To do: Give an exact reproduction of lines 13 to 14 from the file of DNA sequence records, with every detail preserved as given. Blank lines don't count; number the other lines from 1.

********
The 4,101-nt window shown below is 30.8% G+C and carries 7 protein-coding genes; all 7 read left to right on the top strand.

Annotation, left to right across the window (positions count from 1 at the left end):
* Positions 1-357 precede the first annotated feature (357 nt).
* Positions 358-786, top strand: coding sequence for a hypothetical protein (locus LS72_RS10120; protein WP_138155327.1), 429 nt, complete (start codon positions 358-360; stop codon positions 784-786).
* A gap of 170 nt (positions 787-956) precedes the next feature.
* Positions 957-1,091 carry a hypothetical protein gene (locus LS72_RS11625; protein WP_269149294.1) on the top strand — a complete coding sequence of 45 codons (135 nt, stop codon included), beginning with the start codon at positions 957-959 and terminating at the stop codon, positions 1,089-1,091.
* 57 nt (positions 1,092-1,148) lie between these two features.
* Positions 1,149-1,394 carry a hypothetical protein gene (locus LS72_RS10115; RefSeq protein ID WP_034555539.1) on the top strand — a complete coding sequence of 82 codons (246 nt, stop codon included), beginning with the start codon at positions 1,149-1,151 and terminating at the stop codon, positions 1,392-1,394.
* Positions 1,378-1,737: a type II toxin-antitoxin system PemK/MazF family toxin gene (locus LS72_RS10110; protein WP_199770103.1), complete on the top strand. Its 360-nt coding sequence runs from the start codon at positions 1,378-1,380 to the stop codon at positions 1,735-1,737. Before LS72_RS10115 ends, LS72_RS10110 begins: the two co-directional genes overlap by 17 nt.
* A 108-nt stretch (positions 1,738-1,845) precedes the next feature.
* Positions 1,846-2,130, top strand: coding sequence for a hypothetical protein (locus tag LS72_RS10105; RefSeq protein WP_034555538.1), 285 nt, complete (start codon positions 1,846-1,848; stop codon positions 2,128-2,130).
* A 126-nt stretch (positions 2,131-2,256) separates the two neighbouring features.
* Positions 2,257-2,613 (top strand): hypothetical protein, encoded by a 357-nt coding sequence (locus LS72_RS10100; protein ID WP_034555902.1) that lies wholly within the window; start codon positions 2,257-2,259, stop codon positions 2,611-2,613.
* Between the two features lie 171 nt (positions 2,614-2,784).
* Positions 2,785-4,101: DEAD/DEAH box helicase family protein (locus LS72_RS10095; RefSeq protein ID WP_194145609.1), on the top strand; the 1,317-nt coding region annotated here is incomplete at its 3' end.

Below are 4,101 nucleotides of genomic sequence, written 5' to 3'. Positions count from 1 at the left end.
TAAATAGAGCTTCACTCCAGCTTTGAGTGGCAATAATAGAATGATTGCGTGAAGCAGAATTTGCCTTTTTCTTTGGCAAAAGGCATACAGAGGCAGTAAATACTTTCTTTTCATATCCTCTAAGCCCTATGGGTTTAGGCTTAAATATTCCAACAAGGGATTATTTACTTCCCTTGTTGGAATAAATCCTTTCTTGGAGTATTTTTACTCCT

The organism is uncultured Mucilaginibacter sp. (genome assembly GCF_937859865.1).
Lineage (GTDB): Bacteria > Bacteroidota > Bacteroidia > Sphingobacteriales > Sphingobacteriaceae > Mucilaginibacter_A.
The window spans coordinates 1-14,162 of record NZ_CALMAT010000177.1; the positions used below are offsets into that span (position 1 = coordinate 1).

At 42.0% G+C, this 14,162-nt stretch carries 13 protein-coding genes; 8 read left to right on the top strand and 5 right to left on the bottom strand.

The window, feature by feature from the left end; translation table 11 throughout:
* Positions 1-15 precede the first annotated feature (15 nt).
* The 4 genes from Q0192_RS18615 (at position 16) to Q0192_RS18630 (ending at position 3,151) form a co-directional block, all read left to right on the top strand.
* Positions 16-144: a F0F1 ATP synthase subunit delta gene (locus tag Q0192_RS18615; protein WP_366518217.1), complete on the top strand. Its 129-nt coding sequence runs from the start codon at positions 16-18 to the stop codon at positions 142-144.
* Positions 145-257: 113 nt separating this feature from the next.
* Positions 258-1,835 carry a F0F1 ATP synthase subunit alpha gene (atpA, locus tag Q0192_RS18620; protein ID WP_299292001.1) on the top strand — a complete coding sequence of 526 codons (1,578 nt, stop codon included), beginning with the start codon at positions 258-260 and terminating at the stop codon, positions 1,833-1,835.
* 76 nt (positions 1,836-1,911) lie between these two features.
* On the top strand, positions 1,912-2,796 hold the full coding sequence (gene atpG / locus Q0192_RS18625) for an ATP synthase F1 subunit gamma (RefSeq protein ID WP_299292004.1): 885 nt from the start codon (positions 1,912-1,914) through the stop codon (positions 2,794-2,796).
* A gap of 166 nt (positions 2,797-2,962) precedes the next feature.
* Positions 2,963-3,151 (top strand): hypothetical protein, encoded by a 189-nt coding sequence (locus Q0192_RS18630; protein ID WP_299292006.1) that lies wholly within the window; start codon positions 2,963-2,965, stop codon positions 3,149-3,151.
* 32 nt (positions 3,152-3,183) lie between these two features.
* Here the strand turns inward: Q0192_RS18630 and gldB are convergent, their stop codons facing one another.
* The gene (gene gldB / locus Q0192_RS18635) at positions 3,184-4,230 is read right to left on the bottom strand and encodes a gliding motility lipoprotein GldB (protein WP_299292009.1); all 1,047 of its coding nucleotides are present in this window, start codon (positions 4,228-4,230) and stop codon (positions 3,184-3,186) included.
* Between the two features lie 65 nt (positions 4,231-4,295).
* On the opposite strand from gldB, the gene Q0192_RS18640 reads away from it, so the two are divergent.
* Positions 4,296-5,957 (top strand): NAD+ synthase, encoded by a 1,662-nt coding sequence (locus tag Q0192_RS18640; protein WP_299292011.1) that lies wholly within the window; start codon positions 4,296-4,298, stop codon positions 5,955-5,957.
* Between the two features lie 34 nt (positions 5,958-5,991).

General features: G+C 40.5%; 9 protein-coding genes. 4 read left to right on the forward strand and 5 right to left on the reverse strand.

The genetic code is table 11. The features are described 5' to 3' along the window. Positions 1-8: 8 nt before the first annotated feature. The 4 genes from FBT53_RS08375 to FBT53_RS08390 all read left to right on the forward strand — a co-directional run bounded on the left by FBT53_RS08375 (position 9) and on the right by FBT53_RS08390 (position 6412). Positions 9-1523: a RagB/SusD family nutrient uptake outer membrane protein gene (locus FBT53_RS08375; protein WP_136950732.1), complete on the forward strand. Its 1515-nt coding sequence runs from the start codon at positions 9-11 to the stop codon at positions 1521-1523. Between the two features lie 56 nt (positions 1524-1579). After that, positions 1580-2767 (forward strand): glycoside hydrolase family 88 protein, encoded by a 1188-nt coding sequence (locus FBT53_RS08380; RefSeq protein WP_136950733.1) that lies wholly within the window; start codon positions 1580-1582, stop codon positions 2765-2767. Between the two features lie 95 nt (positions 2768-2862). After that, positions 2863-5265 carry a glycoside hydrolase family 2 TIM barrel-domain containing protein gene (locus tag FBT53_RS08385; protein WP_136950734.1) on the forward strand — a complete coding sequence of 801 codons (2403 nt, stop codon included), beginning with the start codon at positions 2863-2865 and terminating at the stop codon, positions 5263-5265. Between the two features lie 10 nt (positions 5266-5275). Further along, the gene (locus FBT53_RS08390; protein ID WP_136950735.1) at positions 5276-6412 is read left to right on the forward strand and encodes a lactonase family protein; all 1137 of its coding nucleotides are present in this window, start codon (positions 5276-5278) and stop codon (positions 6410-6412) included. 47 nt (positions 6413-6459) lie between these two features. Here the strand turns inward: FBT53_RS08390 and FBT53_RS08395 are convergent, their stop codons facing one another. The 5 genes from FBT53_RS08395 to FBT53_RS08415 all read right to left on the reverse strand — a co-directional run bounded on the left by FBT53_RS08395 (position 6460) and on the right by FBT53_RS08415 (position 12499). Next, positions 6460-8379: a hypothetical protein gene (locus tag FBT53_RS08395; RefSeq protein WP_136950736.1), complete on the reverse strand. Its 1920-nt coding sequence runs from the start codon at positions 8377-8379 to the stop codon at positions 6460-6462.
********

* Positions 2,257-2,613 (top strand): hypothetical protein, encoded by a 357-nt coding sequence (locus LS72_RS10100; protein ID WP_034555902.1) that lies wholly within the window; start codon positions 2,257-2,259, stop codon positions 2,611-2,613.
* Between the two features lie 171 nt (positions 2,614-2,784).